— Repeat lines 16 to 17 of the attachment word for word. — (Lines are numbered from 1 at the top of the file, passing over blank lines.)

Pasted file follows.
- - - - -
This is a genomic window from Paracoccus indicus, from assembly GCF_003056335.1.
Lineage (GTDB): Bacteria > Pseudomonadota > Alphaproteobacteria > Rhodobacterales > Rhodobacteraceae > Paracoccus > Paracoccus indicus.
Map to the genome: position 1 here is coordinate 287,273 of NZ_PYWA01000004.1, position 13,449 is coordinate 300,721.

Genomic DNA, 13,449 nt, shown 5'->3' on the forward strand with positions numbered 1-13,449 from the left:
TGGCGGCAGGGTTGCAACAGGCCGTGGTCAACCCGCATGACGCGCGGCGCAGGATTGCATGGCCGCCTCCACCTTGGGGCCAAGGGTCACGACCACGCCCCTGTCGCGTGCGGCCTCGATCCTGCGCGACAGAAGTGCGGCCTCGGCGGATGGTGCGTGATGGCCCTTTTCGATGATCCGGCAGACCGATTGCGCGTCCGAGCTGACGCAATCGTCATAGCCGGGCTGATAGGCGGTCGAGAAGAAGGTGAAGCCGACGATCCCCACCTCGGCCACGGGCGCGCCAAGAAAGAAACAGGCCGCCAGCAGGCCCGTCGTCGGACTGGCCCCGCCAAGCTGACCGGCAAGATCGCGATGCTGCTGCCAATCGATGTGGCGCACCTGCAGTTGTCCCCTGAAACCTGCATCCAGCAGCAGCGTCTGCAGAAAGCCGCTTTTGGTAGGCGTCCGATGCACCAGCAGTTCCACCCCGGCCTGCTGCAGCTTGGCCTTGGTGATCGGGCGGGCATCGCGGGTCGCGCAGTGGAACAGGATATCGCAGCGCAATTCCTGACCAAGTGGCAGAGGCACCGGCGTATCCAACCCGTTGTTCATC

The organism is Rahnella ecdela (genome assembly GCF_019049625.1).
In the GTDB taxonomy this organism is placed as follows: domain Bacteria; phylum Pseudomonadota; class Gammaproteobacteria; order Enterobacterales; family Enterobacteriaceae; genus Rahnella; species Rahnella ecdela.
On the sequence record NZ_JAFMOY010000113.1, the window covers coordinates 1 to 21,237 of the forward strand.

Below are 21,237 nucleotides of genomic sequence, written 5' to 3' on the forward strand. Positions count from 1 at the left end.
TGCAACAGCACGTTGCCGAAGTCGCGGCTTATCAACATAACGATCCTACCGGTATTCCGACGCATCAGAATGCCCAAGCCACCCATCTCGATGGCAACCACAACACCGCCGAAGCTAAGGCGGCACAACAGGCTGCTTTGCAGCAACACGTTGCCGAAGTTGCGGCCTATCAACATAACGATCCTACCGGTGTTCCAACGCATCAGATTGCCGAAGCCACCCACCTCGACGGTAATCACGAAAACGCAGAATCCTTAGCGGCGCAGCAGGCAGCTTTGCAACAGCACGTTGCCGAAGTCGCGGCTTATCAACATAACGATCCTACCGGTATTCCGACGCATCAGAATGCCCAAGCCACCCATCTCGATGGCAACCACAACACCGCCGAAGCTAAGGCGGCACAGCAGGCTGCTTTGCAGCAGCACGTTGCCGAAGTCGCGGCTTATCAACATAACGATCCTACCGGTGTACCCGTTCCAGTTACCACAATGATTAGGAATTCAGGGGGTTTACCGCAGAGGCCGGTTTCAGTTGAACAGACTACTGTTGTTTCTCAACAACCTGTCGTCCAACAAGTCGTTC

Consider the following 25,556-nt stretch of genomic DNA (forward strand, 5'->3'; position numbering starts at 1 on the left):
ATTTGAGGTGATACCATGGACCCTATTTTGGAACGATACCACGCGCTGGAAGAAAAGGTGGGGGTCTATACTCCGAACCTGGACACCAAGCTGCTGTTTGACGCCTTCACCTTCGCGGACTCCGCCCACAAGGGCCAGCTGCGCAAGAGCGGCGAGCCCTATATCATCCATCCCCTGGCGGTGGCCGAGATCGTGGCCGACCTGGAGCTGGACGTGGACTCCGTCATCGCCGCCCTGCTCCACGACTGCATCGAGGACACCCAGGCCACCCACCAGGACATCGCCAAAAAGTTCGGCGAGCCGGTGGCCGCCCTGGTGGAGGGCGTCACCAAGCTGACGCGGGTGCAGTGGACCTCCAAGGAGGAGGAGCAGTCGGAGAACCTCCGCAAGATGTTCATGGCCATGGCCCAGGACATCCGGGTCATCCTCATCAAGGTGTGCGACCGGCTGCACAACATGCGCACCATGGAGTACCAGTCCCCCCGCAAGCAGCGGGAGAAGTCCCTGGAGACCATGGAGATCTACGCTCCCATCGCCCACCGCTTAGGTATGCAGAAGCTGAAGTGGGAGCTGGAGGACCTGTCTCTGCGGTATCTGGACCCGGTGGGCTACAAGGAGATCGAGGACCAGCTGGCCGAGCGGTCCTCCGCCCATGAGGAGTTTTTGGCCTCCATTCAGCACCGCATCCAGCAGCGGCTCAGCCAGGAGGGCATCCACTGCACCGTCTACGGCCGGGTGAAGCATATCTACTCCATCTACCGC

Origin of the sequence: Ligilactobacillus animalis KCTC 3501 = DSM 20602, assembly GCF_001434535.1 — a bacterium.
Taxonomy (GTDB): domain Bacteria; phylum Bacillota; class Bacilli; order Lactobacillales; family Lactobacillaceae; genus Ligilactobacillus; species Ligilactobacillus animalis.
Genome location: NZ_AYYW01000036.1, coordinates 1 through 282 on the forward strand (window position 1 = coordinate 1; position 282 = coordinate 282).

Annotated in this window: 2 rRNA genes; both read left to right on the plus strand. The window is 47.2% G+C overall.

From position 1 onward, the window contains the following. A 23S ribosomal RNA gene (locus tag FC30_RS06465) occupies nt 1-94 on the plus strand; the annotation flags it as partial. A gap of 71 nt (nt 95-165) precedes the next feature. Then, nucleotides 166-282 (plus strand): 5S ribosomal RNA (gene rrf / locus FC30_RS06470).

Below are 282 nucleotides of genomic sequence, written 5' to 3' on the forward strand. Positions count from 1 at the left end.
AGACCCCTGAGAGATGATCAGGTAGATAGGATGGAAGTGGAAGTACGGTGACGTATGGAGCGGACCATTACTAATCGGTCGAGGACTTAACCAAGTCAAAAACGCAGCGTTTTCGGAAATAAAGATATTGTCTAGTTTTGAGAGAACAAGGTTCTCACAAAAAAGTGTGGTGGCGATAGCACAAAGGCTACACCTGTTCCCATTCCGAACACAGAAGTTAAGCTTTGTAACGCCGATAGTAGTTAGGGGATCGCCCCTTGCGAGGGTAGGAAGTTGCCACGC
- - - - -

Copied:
Annotated in this window: 2 rRNA genes; both read left to right on the plus strand. The window is 47.2% G+C overall.

From position 1 onward, the window contains the following. A 23S ribosomal RNA gene (locus tag FC30_RS06465) occupies nt 1-94 on the plus strand; the annotation flags it as partial. A gap of 71 nt (nt 95-165) precedes the next feature. Then, nucleotides 166-282 (plus strand): 5S ribosomal RNA (gene rrf / locus FC30_RS06470).